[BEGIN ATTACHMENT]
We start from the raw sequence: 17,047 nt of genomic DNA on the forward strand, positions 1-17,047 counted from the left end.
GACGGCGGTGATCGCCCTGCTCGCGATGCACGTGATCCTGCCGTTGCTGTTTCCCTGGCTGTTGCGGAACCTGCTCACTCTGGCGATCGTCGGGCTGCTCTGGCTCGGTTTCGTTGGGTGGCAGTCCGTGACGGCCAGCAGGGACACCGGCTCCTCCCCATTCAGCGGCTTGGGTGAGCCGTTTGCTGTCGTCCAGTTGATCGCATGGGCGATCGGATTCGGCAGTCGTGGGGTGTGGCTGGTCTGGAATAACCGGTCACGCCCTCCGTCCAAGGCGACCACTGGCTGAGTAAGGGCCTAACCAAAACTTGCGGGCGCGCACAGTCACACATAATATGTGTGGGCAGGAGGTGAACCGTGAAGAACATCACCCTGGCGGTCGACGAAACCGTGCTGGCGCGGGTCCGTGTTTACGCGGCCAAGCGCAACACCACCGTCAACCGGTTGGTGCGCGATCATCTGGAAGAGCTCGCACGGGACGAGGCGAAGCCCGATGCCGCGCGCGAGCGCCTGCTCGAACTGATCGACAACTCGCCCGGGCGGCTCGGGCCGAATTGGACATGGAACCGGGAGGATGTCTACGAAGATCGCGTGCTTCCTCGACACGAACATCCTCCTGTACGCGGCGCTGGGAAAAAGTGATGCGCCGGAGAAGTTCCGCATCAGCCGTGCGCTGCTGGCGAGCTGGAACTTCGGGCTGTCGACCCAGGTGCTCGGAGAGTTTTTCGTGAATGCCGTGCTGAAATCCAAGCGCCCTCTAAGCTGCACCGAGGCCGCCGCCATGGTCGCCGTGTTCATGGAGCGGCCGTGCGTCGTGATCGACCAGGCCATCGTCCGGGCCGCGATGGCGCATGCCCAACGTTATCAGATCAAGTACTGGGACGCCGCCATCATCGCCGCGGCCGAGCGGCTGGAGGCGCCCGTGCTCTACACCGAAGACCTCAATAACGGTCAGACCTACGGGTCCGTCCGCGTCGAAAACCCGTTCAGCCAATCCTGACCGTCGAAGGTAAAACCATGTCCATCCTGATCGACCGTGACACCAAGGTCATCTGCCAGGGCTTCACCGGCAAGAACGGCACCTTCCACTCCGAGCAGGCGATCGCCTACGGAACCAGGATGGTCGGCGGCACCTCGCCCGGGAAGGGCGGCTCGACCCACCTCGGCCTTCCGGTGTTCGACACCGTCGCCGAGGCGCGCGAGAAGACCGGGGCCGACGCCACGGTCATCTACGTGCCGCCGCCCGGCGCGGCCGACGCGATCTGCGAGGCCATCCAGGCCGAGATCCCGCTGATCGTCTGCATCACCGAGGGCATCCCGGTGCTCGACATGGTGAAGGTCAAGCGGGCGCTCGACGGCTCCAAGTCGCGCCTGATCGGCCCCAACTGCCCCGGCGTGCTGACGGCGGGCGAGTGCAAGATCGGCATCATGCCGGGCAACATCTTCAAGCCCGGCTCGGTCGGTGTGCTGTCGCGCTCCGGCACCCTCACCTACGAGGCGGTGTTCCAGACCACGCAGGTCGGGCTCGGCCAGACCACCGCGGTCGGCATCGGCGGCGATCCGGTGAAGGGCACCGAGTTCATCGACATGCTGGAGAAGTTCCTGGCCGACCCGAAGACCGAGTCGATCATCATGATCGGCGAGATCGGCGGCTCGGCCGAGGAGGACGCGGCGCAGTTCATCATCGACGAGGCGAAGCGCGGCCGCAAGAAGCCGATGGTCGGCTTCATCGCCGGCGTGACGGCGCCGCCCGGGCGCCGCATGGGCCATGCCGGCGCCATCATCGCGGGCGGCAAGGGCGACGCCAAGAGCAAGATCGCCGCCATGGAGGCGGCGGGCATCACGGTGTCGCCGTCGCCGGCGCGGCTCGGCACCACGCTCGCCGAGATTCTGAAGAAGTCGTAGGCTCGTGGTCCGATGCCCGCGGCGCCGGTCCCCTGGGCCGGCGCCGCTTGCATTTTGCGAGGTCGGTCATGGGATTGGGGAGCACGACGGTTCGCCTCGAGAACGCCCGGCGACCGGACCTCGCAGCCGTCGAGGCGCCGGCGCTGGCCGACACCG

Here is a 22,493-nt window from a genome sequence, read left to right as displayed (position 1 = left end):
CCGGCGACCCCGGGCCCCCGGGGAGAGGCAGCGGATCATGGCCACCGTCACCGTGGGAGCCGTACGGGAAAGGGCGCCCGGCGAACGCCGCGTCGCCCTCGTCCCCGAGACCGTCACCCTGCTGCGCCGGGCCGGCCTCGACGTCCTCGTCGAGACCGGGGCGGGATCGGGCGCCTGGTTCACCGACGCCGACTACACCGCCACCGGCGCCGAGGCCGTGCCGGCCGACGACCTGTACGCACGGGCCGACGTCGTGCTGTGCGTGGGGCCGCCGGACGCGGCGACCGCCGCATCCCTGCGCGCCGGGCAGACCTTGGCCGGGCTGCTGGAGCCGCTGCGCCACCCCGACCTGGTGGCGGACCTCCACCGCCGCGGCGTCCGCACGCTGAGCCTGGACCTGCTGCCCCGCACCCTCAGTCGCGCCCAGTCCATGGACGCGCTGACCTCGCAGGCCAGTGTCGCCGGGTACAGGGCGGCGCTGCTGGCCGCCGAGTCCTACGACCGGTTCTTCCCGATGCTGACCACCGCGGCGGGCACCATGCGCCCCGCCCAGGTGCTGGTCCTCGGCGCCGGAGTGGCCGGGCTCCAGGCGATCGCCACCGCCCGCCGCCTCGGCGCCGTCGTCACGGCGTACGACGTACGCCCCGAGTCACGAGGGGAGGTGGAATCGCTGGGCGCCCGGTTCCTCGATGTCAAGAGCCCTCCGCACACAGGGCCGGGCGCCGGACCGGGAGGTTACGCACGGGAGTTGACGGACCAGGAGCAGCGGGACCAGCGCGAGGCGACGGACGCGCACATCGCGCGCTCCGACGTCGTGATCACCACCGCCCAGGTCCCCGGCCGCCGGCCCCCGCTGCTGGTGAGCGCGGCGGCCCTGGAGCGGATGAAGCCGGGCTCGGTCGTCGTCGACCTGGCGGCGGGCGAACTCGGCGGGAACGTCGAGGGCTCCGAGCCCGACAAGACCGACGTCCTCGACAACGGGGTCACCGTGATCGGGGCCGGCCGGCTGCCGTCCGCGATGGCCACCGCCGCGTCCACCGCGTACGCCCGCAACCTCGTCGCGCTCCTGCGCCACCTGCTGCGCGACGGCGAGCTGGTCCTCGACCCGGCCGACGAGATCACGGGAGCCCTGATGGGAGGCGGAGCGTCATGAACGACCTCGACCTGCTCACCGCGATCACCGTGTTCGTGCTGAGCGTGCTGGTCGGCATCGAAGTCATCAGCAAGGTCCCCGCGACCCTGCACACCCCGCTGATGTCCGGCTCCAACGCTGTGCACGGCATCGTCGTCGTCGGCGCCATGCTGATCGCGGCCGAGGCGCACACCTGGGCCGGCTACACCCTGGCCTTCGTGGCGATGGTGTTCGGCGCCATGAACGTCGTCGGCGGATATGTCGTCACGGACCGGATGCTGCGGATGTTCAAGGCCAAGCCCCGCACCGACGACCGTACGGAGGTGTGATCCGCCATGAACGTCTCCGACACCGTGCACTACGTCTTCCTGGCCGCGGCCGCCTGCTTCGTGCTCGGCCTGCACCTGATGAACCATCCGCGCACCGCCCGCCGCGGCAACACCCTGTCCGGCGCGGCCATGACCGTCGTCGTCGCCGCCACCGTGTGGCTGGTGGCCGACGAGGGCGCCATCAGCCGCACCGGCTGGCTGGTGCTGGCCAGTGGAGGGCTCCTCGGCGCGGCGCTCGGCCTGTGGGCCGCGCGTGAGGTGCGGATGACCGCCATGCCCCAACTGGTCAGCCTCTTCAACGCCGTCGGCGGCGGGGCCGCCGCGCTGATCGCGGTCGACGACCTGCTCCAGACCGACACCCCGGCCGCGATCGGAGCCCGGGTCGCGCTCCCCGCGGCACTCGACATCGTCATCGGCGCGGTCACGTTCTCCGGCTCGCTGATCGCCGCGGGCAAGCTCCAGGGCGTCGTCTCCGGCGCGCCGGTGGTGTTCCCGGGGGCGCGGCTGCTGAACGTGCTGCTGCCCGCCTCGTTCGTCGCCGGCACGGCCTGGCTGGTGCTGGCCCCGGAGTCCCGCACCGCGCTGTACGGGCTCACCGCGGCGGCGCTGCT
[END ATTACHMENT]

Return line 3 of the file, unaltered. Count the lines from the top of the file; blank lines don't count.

Here is a 22,493-nt window from a genome sequence, read left to right as displayed (position 1 = left end):